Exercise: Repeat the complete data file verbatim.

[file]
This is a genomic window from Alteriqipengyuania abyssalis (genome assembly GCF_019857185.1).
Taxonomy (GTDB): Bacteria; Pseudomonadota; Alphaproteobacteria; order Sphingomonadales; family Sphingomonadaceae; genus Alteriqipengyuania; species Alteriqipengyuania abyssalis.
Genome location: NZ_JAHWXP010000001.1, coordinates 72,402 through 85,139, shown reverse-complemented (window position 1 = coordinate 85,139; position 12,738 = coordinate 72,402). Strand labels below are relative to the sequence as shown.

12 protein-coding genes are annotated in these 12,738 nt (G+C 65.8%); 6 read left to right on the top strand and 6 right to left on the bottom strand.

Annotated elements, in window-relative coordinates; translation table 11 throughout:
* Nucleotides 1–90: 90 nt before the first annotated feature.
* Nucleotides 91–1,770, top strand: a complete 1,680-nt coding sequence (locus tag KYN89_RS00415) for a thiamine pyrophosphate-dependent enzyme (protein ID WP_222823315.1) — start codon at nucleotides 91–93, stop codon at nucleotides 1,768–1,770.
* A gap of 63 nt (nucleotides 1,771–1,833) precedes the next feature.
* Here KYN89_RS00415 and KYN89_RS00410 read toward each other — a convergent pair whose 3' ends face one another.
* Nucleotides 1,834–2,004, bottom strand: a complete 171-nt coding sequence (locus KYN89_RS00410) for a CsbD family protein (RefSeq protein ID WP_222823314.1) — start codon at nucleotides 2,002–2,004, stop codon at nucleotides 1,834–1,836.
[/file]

This is a genomic window from Alteriqipengyuania abyssalis (genome assembly GCF_019857185.1).
Taxonomy (GTDB): Bacteria; Pseudomonadota; Alphaproteobacteria; order Sphingomonadales; family Sphingomonadaceae; genus Alteriqipengyuania; species Alteriqipengyuania abyssalis.
Genome location: NZ_JAHWXP010000001.1, coordinates 72,402 through 85,139, shown reverse-complemented (window position 1 = coordinate 85,139; position 12,738 = coordinate 72,402). Strand labels below are relative to the sequence as shown.

12 protein-coding genes are annotated in these 12,738 nt (G+C 65.8%); 6 read left to right on the top strand and 6 right to left on the bottom strand.

Annotated elements, in window-relative coordinates; translation table 11 throughout:
* Nucleotides 1–90: 90 nt before the first annotated feature.
* Nucleotides 91–1,770, top strand: a complete 1,680-nt coding sequence (locus tag KYN89_RS00415) for a thiamine pyrophosphate-dependent enzyme (protein ID WP_222823315.1) — start codon at nucleotides 91–93, stop codon at nucleotides 1,768–1,770.
* A gap of 63 nt (nucleotides 1,771–1,833) precedes the next feature.
* Here KYN89_RS00415 and KYN89_RS00410 read toward each other — a convergent pair whose 3' ends face one another.
* Nucleotides 1,834–2,004, bottom strand: a complete 171-nt coding sequence (locus KYN89_RS00410) for a CsbD family protein (RefSeq protein ID WP_222823314.1) — start codon at nucleotides 2,002–2,004, stop codon at nucleotides 1,834–1,836.